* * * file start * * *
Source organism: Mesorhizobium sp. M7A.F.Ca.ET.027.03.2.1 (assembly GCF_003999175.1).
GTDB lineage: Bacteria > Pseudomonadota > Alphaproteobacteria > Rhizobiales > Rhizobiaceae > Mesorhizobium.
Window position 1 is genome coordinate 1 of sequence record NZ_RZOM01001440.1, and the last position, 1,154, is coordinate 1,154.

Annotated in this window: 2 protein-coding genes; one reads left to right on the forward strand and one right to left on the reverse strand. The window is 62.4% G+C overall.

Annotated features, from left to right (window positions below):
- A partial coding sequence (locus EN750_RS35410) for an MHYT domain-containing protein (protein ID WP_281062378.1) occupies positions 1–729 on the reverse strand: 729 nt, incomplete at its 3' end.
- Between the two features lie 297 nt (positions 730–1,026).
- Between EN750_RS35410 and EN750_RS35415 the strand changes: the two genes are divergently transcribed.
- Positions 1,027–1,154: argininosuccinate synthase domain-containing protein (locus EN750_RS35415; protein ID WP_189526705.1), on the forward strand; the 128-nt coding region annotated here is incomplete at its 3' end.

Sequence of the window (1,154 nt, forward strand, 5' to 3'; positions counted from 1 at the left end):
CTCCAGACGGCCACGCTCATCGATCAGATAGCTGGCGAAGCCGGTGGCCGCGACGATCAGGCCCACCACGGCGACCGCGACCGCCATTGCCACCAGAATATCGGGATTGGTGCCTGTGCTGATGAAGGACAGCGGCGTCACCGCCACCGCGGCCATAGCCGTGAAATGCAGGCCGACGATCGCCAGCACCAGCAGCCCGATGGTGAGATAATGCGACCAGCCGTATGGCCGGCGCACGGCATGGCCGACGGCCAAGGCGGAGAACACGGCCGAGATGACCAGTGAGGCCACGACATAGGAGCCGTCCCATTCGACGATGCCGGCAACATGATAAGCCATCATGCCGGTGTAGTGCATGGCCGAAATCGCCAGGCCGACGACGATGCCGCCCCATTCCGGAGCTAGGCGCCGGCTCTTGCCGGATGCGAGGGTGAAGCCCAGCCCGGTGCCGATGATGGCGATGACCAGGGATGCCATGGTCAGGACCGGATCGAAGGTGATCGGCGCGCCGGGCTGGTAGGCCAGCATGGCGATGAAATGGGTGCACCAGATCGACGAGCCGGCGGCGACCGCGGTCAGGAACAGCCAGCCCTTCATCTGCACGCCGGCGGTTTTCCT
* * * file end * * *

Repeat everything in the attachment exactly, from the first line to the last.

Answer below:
Source organism: Mesorhizobium sp. M7A.F.Ca.ET.027.03.2.1 (assembly GCF_003999175.1).
GTDB lineage: Bacteria > Pseudomonadota > Alphaproteobacteria > Rhizobiales > Rhizobiaceae > Mesorhizobium.
Window position 1 is genome coordinate 1 of sequence record NZ_RZOM01001440.1, and the last position, 1,154, is coordinate 1,154.

Annotated in this window: 2 protein-coding genes; one reads left to right on the forward strand and one right to left on the reverse strand. The window is 62.4% G+C overall.

Annotated features, from left to right (window positions below):
- A partial coding sequence (locus EN750_RS35410) for an MHYT domain-containing protein (protein ID WP_281062378.1) occupies positions 1–729 on the reverse strand: 729 nt, incomplete at its 3' end.
- Between the two features lie 297 nt (positions 730–1,026).
- Between EN750_RS35410 and EN750_RS35415 the strand changes: the two genes are divergently transcribed.
- Positions 1,027–1,154: argininosuccinate synthase domain-containing protein (locus EN750_RS35415; protein ID WP_189526705.1), on the forward strand; the 128-nt coding region annotated here is incomplete at its 3' end.

Sequence of the window (1,154 nt, forward strand, 5' to 3'; positions counted from 1 at the left end):
CTCCAGACGGCCACGCTCATCGATCAGATAGCTGGCGAAGCCGGTGGCCGCGACGATCAGGCCCACCACGGCGACCGCGACCGCCATTGCCACCAGAATATCGGGATTGGTGCCTGTGCTGATGAAGGACAGCGGCGTCACCGCCACCGCGGCCATAGCCGTGAAATGCAGGCCGACGATCGCCAGCACCAGCAGCCCGATGGTGAGATAATGCGACCAGCCGTATGGCCGGCGCACGGCATGGCCGACGGCCAAGGCGGAGAACACGGCCGAGATGACCAGTGAGGCCACGACATAGGAGCCGTCCCATTCGACGATGCCGGCAACATGATAAGCCATCATGCCGGTGTAGTGCATGGCCGAAATCGCCAGGCCGACGACGATGCCGCCCCATTCCGGAGCTAGGCGCCGGCTCTTGCCGGATGCGAGGGTGAAGCCCAGCCCGGTGCCGATGATGGCGATGACCAGGGATGCCATGGTCAGGACCGGATCGAAGGTGATCGGCGCGCCGGGCTGGTAGGCCAGCATGGCGATGAAATGGGTGCACCAGATCGACGAGCCGGCGGCGACCGCGGTCAGGAACAGCCAGCCCTTCATCTGCACGCCGGCGGTTTTCCT